While few epidemiological assessments have been undertaken, there is a growing body of literature that examines health hazards and health outcomes among populations in close proximity to oil and gas development. A risk assessment in Colorado suggested that those living in closer geographical proximity to well pads were at an increased risk of acute and subchronic respiratory, neurological, and reproductive health effects as well as slightly elevated cancer risks, driven primarily by benzene (McKenzie et al. 2012). Another study showed a greater prevalence of some adverse birth outcomes including congenital heart defects and neural tube defects for neonates born to mothers who live in higher compared to lower densities of oil and gas development (McKenzie et al. 2014). More recently, an association study using survey data showed higher reported health symptoms per person among residents living closer to shale gas wells in Pennsylvania (Rabinowitz et al. 2015).
Many of the health risks associated with air pollutant emissions from oil and gas development can be dramatically cut by regulating methane emissions. However, the proposed regulations only cover new and modified sources associated with the production, processing, and transmission natural gas. In order to be effective these regulations must apply to existing infrastructure. Methane emissions from existing sources account for a significant proportion of greenhouse gas inventories (Kang et al. 2014), including emissions from decommissioned and abandoned wells which continue to leak even when plugged (Bishop 2013; Kang et al. 2014; Ingraffea et al. 2014). Again, it is estimated that nearly 90% of projected 2018 emissions from oil and gas development will come from existing infrastructure (ICF International 2014). The Clean Air Act (CAA) gives the EPA authority to craft greenhouse gas regulations for existing major stationary sources (42 U.S. Code §7411). Therefore, we strongly recommend the U.S. EPA extend its proposed rules for methane emissions to cover existing oil and gas infrastructure.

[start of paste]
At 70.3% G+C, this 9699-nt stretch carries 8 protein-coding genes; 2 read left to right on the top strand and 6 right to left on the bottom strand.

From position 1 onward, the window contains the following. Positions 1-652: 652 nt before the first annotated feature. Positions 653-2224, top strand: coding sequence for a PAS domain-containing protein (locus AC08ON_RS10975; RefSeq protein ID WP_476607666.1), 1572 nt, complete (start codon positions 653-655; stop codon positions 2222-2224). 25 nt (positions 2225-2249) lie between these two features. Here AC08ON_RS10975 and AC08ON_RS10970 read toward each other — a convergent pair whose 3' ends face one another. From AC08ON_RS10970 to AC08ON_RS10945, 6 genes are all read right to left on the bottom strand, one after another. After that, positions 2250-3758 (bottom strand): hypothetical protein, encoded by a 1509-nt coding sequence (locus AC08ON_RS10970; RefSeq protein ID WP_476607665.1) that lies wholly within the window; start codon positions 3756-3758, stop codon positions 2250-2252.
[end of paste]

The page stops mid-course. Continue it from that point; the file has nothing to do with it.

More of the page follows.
In addition to public health hazard mitigation potential of a strong rule, there are several other areas that require further consideration if the new regulations will be effective from a climate change mitigation perspective. First, the U.S. EPA must update the global warming potential (GWP) used for methane to reflect the current scientific consensus from the IPCC AR5. The US Code of Federal Regulations currently assigns a GWP of 21 to methane, which is based on climate science from the mid-1990's. While the EPA has proposed to increase the GWP to 25 (based on consensus science in 2007 (IPCC AR4)) this is still well out of date. Current climate science (IPCC AR5) places the GWP of methane at 34 for a 100-year timeframe and 86 over a 20-year timeframe (Intergovernmental Panel on Climate Change 2013). Furthermore, IPCC AR5 also suggests that we do not have 100 years before a 2°C warming that is projected to result in a climate tipping point with positive feedback loops. Therefore, using the 20-year timeframe in addition to a 100-year timeframe is recommended.
Second, the U.S. EPA must use accurate leakage rates to ensure an appropriate baseline for measuring reductions. To do so the U.S. EPA must incorporate top-down measurements from more recent analyses (Brandt et al. 2014; Miller et al. 2013; Pétron et al. 2014; Schneising et al. 2014), which consistently find significantly more elevated leakage rates than bottom-up estimates (Allen et al. 2013). Bottom-up estimates often fail to account for all sources of methane emissions associated with oil and gas development (Caulton et al. 2014).
The leakage rate defines the scope of the issue and the stringency of mitigation required. If the U.S. EPA estimates the 2012 leakage rate at 2%, this would entail finding and fixing 0.9% of the leakage. However, if a more accurate leakage rate as found in recent studies of 3.6% were used, this would entail finding and fixing 1.6% of the leakage, a far more difficult and time-consuming task. In the end, whichever 2012 leakage rate the U.S. EPA chooses to adopt will ultimately determine the effectiveness of the methane rules; therefore, it must be based on sound science.
Our organization, PSE Healthy Energy, is dedicated to supplying evidence-based, scientific information and resources on energy choices including oil and gas development to a variety of stakeholders. We maintain formal affiliations and relationships with faculty members across a range of disciplines at a number of national institutions, including Cornell University, University of Pennsylvania, Stanford University, George Washington University, and the University of California, Berkeley. Our mission is to bring scientific transparency to important public policy issues surrounding such methods by generating, organizing, translating, and disseminating scientific information. We invite you to contact us or visit our website at http://psehealthyenergy.org, where we provide high-quality resources and analyses on modern forms of energy development.
Once again, thank you for the opportunity to share with you our views regarding the regulation of methane emissions from oil and gas production. Please feel free to contact us with any questions.
Seth B.C. Shonkoff, PhD, MPH
Executive Director | PSE Healthy Energy
Visiting Scholar | University of California, Berkeley
Affiliate | Lawrence Berkeley National Laboratory, Berkeley, CA
Jake Hays, MA
Director, Environmental Health Program | PSE Healthy Energy
Cc: Dan Utech
Special Assistant to the President for Energy and Climate Change
The White House
1600 Pennsylvania Avenue NW
Washington, DC 20500